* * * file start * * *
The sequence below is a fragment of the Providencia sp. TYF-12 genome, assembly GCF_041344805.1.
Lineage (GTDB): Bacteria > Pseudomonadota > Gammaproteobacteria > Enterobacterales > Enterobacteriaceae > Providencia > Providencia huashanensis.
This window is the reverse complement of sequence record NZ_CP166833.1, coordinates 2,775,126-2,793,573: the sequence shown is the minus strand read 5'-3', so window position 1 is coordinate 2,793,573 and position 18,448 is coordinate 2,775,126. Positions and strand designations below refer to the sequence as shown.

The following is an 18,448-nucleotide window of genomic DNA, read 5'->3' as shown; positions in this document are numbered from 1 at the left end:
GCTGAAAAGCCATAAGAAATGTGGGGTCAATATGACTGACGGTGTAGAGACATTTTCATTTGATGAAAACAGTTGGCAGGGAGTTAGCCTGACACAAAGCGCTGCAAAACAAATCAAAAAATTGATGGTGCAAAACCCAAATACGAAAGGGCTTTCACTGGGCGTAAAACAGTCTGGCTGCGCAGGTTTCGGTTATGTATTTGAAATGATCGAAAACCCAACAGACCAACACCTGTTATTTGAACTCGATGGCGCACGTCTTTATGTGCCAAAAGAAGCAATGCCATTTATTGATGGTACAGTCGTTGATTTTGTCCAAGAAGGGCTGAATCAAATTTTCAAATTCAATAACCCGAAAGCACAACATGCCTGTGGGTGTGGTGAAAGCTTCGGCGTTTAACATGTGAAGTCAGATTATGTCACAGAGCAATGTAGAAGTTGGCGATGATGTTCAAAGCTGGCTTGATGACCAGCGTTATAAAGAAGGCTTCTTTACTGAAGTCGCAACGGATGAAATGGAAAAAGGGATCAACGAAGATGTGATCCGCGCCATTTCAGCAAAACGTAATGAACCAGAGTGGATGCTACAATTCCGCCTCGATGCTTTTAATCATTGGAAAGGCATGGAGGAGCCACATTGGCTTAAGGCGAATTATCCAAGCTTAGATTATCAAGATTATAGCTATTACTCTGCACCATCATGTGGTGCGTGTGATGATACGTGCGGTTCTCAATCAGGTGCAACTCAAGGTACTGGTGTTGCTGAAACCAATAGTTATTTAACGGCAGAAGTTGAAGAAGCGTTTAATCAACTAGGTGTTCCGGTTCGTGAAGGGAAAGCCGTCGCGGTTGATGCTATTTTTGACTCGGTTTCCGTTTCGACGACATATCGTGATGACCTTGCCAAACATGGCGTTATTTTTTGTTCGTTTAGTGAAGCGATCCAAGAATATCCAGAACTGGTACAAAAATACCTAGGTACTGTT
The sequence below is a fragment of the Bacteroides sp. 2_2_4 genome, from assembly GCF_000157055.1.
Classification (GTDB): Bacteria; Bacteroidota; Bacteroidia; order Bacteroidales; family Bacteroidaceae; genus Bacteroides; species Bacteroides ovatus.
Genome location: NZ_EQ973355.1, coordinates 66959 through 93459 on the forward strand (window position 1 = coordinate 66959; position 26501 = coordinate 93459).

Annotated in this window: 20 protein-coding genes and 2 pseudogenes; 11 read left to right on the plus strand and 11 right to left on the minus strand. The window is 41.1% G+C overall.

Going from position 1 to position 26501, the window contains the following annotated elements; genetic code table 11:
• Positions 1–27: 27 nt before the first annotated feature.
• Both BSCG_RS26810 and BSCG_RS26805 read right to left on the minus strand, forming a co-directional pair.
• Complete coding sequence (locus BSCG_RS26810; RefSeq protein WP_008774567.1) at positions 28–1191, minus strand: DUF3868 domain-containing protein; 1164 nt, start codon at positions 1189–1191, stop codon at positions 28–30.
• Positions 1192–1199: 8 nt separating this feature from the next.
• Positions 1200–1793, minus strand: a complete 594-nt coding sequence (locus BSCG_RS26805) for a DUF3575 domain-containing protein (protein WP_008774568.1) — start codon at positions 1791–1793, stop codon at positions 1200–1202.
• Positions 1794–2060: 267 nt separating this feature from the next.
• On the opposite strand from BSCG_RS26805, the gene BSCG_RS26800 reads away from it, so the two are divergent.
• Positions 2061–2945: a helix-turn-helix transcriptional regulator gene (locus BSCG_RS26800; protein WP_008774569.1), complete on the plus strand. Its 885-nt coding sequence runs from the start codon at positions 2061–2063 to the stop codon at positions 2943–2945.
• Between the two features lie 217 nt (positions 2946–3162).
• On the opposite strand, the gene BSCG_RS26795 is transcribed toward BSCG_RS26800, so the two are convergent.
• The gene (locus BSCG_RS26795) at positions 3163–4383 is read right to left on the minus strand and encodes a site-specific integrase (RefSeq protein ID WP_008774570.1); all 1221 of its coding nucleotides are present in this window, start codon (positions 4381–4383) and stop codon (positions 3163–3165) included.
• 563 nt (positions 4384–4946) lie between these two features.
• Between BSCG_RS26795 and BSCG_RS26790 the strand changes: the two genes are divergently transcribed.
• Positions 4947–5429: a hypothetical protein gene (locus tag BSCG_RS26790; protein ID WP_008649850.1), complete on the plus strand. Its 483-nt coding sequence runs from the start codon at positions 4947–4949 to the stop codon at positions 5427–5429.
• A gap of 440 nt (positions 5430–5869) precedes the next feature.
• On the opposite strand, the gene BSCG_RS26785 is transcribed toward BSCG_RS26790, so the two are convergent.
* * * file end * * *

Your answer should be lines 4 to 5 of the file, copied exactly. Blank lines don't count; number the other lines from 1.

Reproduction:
The following is an 18,448-nucleotide window of genomic DNA, read 5'->3' as shown; positions in this document are numbered from 1 at the left end:
GCTGAAAAGCCATAAGAAATGTGGGGTCAATATGACTGACGGTGTAGAGACATTTTCATTTGATGAAAACAGTTGGCAGGGAGTTAGCCTGACACAAAGCGCTGCAAAACAAATCAAAAAATTGATGGTGCAAAACCCAAATACGAAAGGGCTTTCACTGGGCGTAAAACAGTCTGGCTGCGCAGGTTTCGGTTATGTATTTGAAATGATCGAAAACCCAACAGACCAACACCTGTTATTTGAACTCGATGGCGCACGTCTTTATGTGCCAAAAGAAGCAATGCCATTTATTGATGGTACAGTCGTTGATTTTGTCCAAGAAGGGCTGAATCAAATTTTCAAATTCAATAACCCGAAAGCACAACATGCCTGTGGGTGTGGTGAAAGCTTCGGCGTTTAACATGTGAAGTCAGATTATGTCACAGAGCAATGTAGAAGTTGGCGATGATGTTCAAAGCTGGCTTGATGACCAGCGTTATAAAGAAGGCTTCTTTACTGAAGTCGCAACGGATGAAATGGAAAAAGGGATCAACGAAGATGTGATCCGCGCCATTTCAGCAAAACGTAATGAACCAGAGTGGATGCTACAATTCCGCCTCGATGCTTTTAATCATTGGAAAGGCATGGAGGAGCCACATTGGCTTAAGGCGAATTATCCAAGCTTAGATTATCAAGATTATAGCTATTACTCTGCACCATCATGTGGTGCGTGTGATGATACGTGCGGTTCTCAATCAGGTGCAACTCAAGGTACTGGTGTTGCTGAAACCAATAGTTATTTAACGGCAGAAGTTGAAGAAGCGTTTAATCAACTAGGTGTTCCGGTTCGTGAAGGGAAAGCCGTCGCGGTTGATGCTATTTTTGACTCGGTTTCCGTTTCGACGACATATCGTGATGACCTTGCCAAACATGGCGTTATTTTTTGTTCGTTTAGTGAAGCGATCCAAGAATATCCAGAACTGGTACAAAAATACCTAGGTACTGTT